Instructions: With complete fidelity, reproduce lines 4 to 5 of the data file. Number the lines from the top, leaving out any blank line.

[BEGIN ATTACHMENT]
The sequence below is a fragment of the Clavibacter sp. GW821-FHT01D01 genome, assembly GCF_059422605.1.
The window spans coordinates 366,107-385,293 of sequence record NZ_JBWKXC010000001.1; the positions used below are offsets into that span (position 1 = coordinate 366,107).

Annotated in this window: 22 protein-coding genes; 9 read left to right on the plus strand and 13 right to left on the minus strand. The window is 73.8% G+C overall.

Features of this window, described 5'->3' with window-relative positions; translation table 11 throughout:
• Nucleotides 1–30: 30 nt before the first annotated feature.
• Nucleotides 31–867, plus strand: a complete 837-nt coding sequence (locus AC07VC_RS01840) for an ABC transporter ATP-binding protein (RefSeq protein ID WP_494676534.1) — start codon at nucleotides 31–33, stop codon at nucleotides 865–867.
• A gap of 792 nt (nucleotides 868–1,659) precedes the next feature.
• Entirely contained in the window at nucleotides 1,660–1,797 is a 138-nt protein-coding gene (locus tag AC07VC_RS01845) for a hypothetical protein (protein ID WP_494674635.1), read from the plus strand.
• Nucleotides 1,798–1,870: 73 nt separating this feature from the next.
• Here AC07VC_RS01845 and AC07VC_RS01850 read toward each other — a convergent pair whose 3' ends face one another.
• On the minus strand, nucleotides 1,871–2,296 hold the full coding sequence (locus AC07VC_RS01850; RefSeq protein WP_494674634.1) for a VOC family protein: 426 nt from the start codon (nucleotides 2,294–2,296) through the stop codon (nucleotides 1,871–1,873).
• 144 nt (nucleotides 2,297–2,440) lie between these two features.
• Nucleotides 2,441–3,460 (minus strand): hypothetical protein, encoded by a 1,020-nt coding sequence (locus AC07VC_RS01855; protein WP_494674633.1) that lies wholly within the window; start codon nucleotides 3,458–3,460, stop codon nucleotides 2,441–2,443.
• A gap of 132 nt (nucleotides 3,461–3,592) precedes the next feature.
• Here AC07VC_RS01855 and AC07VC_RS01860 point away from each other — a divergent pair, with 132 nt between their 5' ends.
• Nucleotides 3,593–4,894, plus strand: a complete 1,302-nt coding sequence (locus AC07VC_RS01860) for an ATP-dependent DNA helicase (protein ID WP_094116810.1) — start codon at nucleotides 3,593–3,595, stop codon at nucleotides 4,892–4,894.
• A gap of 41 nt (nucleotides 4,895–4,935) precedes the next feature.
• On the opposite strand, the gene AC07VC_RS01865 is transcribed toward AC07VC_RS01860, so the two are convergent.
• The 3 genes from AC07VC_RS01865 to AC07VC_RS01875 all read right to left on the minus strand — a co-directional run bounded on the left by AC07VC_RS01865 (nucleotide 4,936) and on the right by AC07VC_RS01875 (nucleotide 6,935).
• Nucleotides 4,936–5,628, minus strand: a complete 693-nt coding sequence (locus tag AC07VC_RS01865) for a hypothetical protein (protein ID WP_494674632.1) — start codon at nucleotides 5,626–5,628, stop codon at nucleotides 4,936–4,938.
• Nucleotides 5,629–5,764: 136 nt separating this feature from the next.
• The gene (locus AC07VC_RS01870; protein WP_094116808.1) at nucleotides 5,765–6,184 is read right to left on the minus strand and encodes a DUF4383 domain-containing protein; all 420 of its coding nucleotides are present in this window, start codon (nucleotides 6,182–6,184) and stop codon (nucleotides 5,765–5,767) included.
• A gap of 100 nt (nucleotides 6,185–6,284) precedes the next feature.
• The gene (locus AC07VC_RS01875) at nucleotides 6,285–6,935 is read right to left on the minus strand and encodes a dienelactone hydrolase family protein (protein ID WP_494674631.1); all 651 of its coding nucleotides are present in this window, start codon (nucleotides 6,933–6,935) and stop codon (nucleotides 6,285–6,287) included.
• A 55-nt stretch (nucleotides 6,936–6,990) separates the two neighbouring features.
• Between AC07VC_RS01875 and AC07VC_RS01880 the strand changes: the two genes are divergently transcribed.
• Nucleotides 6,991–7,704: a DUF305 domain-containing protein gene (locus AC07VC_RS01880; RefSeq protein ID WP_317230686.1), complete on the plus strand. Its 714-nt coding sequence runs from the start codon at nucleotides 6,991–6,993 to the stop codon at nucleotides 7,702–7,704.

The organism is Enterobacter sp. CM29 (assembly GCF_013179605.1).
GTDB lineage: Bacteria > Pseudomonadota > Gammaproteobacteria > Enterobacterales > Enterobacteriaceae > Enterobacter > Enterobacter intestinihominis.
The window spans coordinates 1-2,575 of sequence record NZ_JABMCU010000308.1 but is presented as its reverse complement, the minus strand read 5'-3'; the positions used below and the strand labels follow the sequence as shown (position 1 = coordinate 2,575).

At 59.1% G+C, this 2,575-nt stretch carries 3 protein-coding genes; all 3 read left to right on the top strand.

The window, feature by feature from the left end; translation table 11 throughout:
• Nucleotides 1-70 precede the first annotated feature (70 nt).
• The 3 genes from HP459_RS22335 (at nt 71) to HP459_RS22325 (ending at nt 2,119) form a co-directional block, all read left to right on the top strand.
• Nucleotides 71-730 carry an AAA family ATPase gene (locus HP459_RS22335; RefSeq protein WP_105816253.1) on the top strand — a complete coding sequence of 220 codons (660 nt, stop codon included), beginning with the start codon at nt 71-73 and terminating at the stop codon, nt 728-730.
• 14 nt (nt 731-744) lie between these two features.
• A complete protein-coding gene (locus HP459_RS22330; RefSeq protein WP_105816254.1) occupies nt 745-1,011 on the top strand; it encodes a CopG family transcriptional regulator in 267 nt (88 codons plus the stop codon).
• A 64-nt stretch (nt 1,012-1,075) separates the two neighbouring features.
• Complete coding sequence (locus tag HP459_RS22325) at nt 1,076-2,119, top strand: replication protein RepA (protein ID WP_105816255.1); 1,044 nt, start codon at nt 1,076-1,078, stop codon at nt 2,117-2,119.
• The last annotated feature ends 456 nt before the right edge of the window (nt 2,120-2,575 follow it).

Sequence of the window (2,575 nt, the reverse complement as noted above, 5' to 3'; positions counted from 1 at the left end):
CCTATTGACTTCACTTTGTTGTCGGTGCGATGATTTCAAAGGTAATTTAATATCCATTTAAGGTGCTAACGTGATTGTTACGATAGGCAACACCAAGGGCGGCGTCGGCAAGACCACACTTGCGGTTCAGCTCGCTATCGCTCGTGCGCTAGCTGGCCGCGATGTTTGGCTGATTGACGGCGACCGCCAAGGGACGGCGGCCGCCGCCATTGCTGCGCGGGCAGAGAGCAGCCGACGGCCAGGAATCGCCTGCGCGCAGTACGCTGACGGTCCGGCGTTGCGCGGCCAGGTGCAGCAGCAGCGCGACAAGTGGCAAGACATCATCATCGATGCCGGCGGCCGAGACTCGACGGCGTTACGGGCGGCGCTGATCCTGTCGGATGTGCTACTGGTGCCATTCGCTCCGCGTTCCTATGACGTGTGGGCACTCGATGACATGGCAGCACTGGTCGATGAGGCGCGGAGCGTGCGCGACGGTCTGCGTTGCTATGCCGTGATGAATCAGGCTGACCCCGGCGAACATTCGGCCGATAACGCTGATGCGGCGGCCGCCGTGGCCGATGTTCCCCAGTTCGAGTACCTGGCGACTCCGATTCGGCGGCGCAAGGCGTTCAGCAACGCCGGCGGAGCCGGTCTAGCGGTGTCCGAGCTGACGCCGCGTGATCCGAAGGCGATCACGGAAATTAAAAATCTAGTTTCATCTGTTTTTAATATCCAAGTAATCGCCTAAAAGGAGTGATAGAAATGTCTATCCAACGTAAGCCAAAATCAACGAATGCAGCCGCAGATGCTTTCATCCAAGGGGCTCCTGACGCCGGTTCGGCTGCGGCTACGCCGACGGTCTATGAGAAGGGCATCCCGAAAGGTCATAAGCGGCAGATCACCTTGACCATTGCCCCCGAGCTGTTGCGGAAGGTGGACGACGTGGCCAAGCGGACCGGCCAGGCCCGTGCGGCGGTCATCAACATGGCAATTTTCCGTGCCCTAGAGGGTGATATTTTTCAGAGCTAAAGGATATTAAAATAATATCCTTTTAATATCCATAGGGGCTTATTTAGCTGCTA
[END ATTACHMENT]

Features of this window, described 5'->3' with window-relative positions; translation table 11 throughout:
• Nucleotides 1–30: 30 nt before the first annotated feature.